“… Attempts to pass the DREAM Act, a measure first introduced in 2001 that would allow some undocumented immigrants who were brought to the U.S. illegally as children to eventually obtain legal status, have stretched on for years. During his tenure, President Obama backed the legislation, but Congress failed to pass it. In 2013, the Senate passed a bill to overhaul the nation’s immigration system, but House Republicans refused to bring it up for a vote because it lacked the support of the majority of the Republican conference. Efforts have been further complicated recently as the Trump administration, along with hardline House conservatives, push for stricter immigration measures, including slashing legal immigration, in exchange for protecting the “Dreamers.”
The array of proposals puts activists in a precarious position, forcing them to decide how much they’re willing to concede to help the “Dreamers” stay. It’s not uncommon for divisions to reveal themselves in a movement of this size and scope, as one immigrant advocate told me: “I don’t think [fractures are] surprising given that there’s negotiations ongoing right now and everyone is collectively trying to advocate for their individual provisions,” adding, “At the same point, I think the question will be where folks come together in the end.”
Last month, the White House released an immigration framework that would provide a path to citizenship for 1.8 million young undocumented immigrants, in exchange for $25 billion for border security and restricting family-based migration, dubbed “chain-migration” by some conservatives, and ending the diversity visa program. The proposals would greatly slash legal immigration levels: The libertarian Cato Institute estimated that in all, Trump’s immigration framework would bar 22 million immigrants from legally immigrating to the U.S. over the next 50 years. In the Senate, Trump’s plan fell short of the 60 votes needed to advance. But a separate measure in the House has received the president’s support: A bill by Representative Bob Goodlatte would would allow young undocumented immigrants to obtain temporary legal status and slash legal immigration levels.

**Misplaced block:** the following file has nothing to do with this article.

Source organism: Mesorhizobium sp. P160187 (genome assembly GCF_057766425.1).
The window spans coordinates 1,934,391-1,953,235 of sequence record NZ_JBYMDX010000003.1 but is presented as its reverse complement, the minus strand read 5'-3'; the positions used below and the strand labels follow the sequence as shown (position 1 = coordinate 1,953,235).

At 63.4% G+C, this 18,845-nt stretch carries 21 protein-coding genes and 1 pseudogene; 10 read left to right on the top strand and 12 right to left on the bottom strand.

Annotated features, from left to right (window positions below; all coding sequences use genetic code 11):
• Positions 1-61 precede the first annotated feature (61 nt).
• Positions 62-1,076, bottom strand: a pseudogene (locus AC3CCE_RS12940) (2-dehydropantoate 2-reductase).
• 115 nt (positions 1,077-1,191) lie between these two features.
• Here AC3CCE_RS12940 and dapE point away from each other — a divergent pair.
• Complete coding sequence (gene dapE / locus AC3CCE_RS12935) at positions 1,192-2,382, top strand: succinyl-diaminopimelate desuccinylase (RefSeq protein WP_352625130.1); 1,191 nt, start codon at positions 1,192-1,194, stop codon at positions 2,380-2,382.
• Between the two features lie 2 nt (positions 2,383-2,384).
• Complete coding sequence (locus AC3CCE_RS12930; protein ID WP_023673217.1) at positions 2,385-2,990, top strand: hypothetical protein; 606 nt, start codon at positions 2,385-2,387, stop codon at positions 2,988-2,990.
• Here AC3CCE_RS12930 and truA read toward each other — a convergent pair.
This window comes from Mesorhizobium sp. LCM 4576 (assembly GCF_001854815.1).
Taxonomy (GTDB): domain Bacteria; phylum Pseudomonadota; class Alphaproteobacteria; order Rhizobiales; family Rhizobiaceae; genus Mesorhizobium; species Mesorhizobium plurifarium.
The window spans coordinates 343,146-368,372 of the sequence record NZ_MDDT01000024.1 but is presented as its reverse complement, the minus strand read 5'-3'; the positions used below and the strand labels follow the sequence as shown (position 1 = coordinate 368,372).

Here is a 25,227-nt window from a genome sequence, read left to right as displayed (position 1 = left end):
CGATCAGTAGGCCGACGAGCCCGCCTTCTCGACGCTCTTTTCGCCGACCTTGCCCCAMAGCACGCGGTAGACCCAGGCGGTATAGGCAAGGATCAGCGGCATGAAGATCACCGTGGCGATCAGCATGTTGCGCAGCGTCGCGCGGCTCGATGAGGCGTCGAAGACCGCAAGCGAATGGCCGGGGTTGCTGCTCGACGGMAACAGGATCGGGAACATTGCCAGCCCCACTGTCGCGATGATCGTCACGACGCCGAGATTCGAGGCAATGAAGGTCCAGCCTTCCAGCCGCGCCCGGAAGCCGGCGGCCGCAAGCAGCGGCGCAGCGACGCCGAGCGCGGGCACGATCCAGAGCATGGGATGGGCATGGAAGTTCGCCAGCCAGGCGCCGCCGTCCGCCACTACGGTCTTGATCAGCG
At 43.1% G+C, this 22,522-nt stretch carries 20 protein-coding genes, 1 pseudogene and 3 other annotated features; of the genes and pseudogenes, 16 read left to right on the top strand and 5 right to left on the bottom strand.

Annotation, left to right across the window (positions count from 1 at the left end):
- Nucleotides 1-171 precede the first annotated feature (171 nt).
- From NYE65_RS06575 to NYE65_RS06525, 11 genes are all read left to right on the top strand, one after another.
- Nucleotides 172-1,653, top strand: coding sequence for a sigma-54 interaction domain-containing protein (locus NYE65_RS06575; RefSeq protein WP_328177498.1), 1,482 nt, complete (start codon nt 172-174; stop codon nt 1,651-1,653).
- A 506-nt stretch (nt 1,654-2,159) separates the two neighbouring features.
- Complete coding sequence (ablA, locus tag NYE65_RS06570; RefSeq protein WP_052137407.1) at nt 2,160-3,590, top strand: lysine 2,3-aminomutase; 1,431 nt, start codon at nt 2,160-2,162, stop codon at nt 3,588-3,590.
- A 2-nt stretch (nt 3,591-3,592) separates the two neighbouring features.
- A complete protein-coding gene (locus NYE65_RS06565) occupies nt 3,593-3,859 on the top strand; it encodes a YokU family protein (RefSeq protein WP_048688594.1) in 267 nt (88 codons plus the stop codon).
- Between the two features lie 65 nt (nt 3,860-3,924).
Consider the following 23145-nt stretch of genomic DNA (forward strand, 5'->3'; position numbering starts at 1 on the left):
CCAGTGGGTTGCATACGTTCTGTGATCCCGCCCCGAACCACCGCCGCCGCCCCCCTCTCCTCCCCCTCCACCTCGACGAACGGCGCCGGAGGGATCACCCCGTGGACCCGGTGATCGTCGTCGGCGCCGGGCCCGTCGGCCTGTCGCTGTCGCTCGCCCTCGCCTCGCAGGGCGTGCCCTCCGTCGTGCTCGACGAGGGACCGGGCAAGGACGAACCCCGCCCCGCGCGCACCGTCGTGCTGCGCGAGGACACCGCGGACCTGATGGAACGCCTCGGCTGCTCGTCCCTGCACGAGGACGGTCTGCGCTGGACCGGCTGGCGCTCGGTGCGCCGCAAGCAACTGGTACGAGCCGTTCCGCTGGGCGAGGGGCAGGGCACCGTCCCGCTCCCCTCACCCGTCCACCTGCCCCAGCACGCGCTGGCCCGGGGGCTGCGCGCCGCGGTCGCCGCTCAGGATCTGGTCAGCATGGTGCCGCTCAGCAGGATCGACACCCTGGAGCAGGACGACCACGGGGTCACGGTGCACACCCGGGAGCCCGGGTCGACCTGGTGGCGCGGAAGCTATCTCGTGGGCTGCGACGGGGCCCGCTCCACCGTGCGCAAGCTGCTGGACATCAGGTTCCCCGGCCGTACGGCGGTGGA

Trump has insisted that he’s unwilling to relent on his “four pillars,” as he calls them, but he’s previously changed his mind about what exactly he wants in a DACA deal. While proposals to change immigration policy fell flat in the Senate, the House may take up the matter next. Advocates, for their part, are continuing to pressure Congress to pass legislation before the March 5 deadline, while considering what they’re willing to give, if anything, to protect young undocumented immigrants from deportation—and how to stay united in the process.
“When I talk about unity and a movement united, it doesn’t mean carbon copy advocacy and messaging and policy,” said Cesar Vargas, the executive director of Dream Action Coalition, a pro-immigrant group. “I do mean that we all are in this together.”
To that end, pro-immigrant groups are also in the unique position of having to defend policies that benefit the segment of the population they serve and navigate around strict immigration proposals.
Take the UndocuBlack Network, an organization that advocates for undocumented black people. Immigrants from Africa are among those who have benefited from the diversity visa program, which allocates a limited number of visas to countries that don’t usually migrate to the United States. It’s in the interest of the group to ensure the diversity visa lottery stays intact.
“There is no green card shiny enough for me to justify the devastating consequences on vulnerable communities here and abroad. So we say, not in our name,” said Jonathan Jayes-Green, the director of UndocuBlack Network and a DACA recipient, in a press call last month.
UndocuBlack Network is not alone in opposing the end to the diversity visa lottery. Gustavo Torres, the executive director of CASA, a Maryland-based organization that advocates for Latinos and immigrants, said he too is against it being scrapped. “In terms of the diversity visa and the family reunification, I am not going and I’m unwilling to sacrifice these two important issues for DACA,” Torres said.
The family-reunification system, which allows close relatives of U.S. citizens and lawful permanent residents to legally migrate to the country, has become a point of contention for other advocacy groups as well. According to the Department of Homeland Security, in fiscal year 2017, roughly two-thirds of new green-card holders had family connections to U.S. citizens. Immigrants from Asia make up a large share of visas issued under this category. The Asian Americans Advancing Justice—AAJC, a group focused on advancing civil and human rights for Asian Americans, has made protecting the system a priority in talks with lawmakers. “When you’re talking about cuts to legal migration, that’ll hit us really hard,” said John C. Yang, the president and executive director of AAAJ—AAJC.
Karin Wang, the vice president of programs and communications for Advancing Justice-Los Angeles, cited the troubled history between Chinese immigrants and the U.S. as reason for concern. The Chinese Exclusion Act of 1882, the first major law restricting immigration, barred the Chinese from obtaining U.S. citizenship and suspended the entry of laborers for 10 years. “I don’t know that [problems with ending the family-reunification system are] unique to Asian Americans, but I know for Asian Americans especially, given a very explicit history where we were valued at one point as low-wage laborers but not considered human enough to be allowed to have families and communities, this feels really relevant,” Wang said…."